From the editor's desk: Cemetery hopping

By Sarah Nigbor
Posted 5/15/24

I doubt many people spent their Mother’s Day in a cemetery scouring old gravestones, but that’s what my aunt, my mother, my daughter and I did, and we loved every second of it.

My …

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From the editor's desk: Cemetery hopping


I doubt many people spent their Mother’s Day in a cemetery scouring old gravestones, but that’s what my aunt, my mother, my daughter and I did, and we loved every second of it.

My aunt and I are big into family genealogy, so this was the perfect way to spend the day, which was also her birthday! We combed through five cemeteries looking for the grave of an elusive relative, my maternal grandmother’s grandmother, Kari Torkilsdatter Braaten Larson Lybeck. We have plenty of information and photos of this woman, who ran a farm in Gilman Township after being widowed. But we cannot locate her grave. Our search on Sunday proved fruitless (at least in finding Kari), but we haven’t given up hope. We still need to contact the cemeteries for plot records, etc. Hopefully we can find this feisty, Norwegian relative. It doesn’t help that her husband got sick of getting mixed up with the other two Lars Larsons on the road they lived on, so he chose to change their name at some point to Lybeck, after a small town in Norway. People back then switched last names like we change underwear, it seemed. The same thing happened on my maternal grandfather’s side, where Johnson was replaced with Lundgren. It makes unraveling the gnarled family tree branches a challenge.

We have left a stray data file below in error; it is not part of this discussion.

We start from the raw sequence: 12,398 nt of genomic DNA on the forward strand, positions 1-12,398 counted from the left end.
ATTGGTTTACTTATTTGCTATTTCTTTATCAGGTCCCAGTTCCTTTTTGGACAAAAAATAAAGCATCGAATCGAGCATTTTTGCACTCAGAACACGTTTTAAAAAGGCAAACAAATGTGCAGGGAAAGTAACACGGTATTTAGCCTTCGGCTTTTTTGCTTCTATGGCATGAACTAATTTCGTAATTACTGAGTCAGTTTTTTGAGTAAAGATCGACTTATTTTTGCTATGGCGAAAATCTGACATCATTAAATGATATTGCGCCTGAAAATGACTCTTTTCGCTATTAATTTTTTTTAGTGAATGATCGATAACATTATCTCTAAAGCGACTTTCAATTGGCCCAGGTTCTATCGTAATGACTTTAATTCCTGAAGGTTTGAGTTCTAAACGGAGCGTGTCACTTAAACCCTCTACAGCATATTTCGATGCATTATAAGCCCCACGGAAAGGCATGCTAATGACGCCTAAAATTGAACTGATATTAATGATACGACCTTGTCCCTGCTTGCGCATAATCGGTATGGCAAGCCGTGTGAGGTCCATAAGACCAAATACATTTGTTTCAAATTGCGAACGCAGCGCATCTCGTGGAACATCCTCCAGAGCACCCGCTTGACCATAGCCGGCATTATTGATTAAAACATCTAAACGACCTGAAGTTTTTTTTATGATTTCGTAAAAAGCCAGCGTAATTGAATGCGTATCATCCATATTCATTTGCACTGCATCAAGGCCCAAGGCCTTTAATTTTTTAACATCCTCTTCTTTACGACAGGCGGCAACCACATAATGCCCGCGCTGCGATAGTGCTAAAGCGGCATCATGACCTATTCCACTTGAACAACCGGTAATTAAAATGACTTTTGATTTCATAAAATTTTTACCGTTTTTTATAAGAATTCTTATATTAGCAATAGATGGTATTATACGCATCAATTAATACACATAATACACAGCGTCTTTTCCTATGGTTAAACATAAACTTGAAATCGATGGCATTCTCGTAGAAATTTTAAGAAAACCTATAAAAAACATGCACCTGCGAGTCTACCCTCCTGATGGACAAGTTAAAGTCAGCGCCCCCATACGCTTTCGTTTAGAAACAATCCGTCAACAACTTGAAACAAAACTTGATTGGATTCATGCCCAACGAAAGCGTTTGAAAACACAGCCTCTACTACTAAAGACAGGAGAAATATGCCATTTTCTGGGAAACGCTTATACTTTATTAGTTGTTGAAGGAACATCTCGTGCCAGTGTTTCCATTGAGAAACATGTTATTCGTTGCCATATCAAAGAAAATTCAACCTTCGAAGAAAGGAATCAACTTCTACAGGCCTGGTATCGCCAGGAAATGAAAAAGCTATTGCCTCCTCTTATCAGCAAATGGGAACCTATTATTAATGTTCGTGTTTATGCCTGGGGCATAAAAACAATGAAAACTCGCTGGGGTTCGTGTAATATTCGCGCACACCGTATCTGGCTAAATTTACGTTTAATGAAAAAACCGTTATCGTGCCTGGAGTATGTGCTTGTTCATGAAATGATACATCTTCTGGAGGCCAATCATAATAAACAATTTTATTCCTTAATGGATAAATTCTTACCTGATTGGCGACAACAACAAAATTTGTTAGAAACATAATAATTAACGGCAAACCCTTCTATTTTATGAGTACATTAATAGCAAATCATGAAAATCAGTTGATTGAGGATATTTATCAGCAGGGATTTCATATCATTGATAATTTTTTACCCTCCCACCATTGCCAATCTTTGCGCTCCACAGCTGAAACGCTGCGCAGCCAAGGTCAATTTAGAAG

Another mystery in the family is where my grandpa’s grandpa, the notorious J. Peter Lundgren is buried. His ex-wife (gasp, he and my great-great grandma Carolina divorced when it wasn’t common) is buried in Lund and there’s an empty plot next to her. We know he remarried after her, but no one alive (we think) knows where he is laid to rest. Another cemetery question for the caretakers, to be sure. Did the family take pity on him and stick him in the ground next to Carolina? Did she roll in her grave if that happened? Or is he off somewhere out West, where he took a trip or two. Stories about him reveal him to be a bit of a scoundrel, and a cryptic remark by my great-aunt Lorraine years ago labeled him a gambler who lost the family fortune. He ran a sawmill, but what was this fortune? How did he lose it? His photos show a mischievous man with a twinkle in his eye.

One reason I’ve always been drawn to family history is because for so long, I didn’t know much of mine. My dad died young and my mom did not keep in touch with his family, so I didn’t meet them again until I was 20. By that time, my grandma had died of encephalitis three years prior. I learned I had a half-brother I’d never met; the opportunity never came. The first time I saw him in person he was lying in a casket at his funeral in 2018. He was 15 years my senior and had lived his life in a group home for disabled people in Chisholm, Minn. He had cerebral palsy. That was a hard pill to swallow, not meeting him, one I’m still not fully over. I connected with his mother shortly after the funeral, and then she died suddenly and unexpectedly before we could meet (which we had plans to). Sometimes I feel like I’ll never find the whole story of my brother. There are so many gaps and unanswered questions.

My aunt and I joke that when we pass, we want an entire family tree published with our obituaries, to make it easier for those coming after us who might also be genealogy nuts. If some future relative wants to get to know me, I’ve written enough columns about my life, so hopefully that gives them some answers. Now if we could only find Kari and Old Pete…stay tuned.

genealogy, cemeteries, ancestors, From the editor's desk, Sarah Nigbor, column